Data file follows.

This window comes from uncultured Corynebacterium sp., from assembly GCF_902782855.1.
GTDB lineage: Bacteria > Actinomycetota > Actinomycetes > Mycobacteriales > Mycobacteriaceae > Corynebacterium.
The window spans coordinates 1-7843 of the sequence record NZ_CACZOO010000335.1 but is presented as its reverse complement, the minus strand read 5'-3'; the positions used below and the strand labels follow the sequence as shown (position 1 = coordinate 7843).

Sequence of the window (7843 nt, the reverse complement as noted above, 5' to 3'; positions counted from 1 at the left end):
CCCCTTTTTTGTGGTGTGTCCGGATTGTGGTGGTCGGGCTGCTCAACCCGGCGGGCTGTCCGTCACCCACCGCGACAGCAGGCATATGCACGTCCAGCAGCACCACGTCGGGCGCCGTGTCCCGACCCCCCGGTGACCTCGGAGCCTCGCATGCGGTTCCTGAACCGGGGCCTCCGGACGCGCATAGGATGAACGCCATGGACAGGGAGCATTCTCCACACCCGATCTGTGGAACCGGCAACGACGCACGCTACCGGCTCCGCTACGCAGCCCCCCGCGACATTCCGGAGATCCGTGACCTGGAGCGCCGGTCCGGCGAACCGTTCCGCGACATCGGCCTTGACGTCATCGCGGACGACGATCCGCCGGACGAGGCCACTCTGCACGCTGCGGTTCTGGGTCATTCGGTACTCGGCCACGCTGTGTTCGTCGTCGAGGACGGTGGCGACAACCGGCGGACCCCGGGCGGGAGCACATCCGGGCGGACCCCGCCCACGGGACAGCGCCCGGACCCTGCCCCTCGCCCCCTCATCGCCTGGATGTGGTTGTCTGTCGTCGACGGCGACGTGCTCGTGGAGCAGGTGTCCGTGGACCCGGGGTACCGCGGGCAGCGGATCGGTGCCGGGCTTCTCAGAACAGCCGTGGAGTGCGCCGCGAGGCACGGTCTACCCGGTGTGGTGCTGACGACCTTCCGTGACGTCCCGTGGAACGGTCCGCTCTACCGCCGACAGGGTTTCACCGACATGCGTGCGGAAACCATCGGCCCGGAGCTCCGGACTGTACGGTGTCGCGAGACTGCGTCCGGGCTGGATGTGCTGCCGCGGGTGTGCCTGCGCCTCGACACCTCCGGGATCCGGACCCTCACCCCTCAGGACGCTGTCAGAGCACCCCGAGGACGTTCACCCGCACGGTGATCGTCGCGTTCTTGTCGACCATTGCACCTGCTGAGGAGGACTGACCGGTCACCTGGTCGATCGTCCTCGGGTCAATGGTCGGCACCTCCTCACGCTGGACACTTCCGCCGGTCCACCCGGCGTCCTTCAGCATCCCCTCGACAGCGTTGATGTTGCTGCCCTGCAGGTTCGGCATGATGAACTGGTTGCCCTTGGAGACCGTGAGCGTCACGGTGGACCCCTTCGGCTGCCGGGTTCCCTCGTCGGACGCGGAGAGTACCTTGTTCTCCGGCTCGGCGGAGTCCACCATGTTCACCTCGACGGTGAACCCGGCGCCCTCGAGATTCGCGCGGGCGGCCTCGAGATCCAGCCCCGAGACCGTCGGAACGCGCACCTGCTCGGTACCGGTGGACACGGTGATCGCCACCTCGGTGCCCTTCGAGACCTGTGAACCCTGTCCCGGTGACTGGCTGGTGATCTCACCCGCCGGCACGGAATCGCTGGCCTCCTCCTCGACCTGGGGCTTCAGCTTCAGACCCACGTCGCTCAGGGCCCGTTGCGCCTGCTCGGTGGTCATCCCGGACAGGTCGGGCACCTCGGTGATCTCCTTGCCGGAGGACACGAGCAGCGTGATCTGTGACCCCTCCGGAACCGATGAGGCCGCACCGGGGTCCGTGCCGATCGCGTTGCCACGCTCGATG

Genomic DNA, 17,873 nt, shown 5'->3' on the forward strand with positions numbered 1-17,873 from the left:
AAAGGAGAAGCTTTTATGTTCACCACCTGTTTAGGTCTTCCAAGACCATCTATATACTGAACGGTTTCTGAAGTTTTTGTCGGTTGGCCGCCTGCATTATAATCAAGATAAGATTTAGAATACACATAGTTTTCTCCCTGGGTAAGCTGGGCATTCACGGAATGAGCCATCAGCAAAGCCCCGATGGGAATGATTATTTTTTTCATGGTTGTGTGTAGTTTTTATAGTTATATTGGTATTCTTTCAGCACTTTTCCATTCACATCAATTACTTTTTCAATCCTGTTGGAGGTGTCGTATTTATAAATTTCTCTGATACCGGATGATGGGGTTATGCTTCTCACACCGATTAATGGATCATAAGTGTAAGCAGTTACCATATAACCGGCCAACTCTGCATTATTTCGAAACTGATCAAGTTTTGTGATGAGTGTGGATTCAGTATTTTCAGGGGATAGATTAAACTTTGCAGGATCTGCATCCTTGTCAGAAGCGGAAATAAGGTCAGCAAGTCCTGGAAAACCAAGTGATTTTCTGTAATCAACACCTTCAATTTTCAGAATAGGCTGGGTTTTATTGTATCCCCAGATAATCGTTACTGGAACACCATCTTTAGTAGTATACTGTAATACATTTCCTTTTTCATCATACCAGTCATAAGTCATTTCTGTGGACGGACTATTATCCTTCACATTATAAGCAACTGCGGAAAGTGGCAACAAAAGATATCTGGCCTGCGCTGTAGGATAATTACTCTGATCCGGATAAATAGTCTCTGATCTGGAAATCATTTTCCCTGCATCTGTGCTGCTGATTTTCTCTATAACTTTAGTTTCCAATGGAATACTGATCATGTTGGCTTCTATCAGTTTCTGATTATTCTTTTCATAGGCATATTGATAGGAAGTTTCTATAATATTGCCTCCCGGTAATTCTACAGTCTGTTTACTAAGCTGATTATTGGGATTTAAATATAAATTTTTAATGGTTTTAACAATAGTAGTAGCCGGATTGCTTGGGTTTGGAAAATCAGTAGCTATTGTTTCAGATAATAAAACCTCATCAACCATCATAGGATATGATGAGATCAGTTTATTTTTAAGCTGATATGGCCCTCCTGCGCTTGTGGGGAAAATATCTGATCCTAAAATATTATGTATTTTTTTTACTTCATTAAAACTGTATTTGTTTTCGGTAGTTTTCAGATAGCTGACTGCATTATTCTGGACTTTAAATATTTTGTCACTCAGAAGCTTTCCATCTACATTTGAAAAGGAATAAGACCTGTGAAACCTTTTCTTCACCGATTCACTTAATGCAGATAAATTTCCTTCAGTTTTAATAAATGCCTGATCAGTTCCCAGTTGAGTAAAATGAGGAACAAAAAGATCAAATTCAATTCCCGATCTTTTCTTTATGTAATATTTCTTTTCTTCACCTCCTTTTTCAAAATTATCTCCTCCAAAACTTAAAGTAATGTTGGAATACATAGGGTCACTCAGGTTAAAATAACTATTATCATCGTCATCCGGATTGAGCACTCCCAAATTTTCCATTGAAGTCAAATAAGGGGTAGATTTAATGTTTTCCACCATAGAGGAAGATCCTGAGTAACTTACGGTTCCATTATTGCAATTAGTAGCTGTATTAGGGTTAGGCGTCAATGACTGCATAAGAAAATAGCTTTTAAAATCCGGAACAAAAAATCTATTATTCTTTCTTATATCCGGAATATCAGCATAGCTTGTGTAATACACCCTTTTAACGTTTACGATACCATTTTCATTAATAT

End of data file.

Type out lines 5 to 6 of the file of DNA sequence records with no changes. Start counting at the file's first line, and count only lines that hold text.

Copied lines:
CCCCTTTTTTGTGGTGTGTCCGGATTGTGGTGGTCGGGCTGCTCAACCCGGCGGGCTGTCCGTCACCCACCGCGACAGCAGGCATATGCACGTCCAGCAGCACCACGTCGGGCGCCGTGTCCCGACCCCCCGGTGACCTCGGAGCCTCGCATGCGGTTCCTGAACCGGGGCCTCCGGACGCGCATAGGATGAACGCCATGGACAGGGAGCATTCTCCACACCCGATCTGTGGAACCGGCAACGACGCACGCTACCGGCTCCGCTACGCAGCCCCCCGCGACATTCCGGAGATCCGTGACCTGGAGCGCCGGTCCGGCGAACCGTTCCGCGACATCGGCCTTGACGTCATCGCGGACGACGATCCGCCGGACGAGGCCACTCTGCACGCTGCGGTTCTGGGTCATTCGGTACTCGGCCACGCTGTGTTCGTCGTCGAGGACGGTGGCGACAACCGGCGGACCCCGGGCGGGAGCACATCCGGGCGGACCCCGCCCACGGGACAGCGCCCGGACCCTGCCCCTCGCCCCCTCATCGCCTGGATGTGGTTGTCTGTCGTCGACGGCGACGTGCTCGTGGAGCAGGTGTCCGTGGACCCGGGGTACCGCGGGCAGCGGATCGGTGCCGGGCTTCTCAGAACAGCCGTGGAGTGCGCCGCGAGGCACGGTCTACCCGGTGTGGTGCTGACGACCTTCCGTGACGTCCCGTGGAACGGTCCGCTCTACCGCCGACAGGGTTTCACCGACATGCGTGCGGAAACCATCGGCCCGGAGCTCCGGACTGTACGGTGTCGCGAGACTGCGTCCGGGCTGGATGTGCTGCCGCGGGTGTGCCTGCGCCTCGACACCTCCGGGATCCGGACCCTCACCCCTCAGGACGCTGTCAGAGCACCCCGAGGACGTTCACCCGCACGGTGATCGTCGCGTTCTTGTCGACCATTGCACCTGCTGAGGAGGACTGACCGGTCACCTGGTCGATCGTCCTCGGGTCAATGGTCGGCACCTCCTCACGCTGGACACTTCCGCCGGTCCACCCGGCGTCCTTCAGCATCCCCTCGACAGCGTTGATGTTGCTGCCCTGCAGGTTCGGCATGATGAACTGGTTGCCCTTGGAGACCGTGAGCGTCACGGTGGACCCCTTCGGCTGCCGGGTTCCCTCGTCGGACGCGGAGAGTACCTTGTTCTCCGGCTCGGCGGAGTCCACCATGTTCACCTCGACGGTGAACCCGGCGCCCTCGAGATTCGCGCGGGCGGCCTCGAGATCCAGCCCCGAGACCGTCGGAACGCGCACCTGCTCGGTACCGGTGGACACGGTGATCGCCACCTCGGTGCCCTTCGAGACCTGTGAACCCTGTCCCGGTGACTGGCTGGTGATCTCACCCGCCGGCACGGAATCGCTGGCCTCCTCCTCGACCTGGGGCTTCAGCTTCAGACCCACGTCGCTCAGGGCCCGTTGCGCCTGCTCGGTGGTCATCCCGGACAGGTCGGGCACCTCGGTGATCTCCTTGCCGGAGGACACGAGCAGCGTGATCTGTGACCCCTCCGGAACCGATGAGGCCGCACCGGGGTCCGTGCCGATCGCGTTGCCACGCTCGATG

Genomic DNA, 17,873 nt, shown 5'->3' on the forward strand with positions numbered 1-17,873 from the left: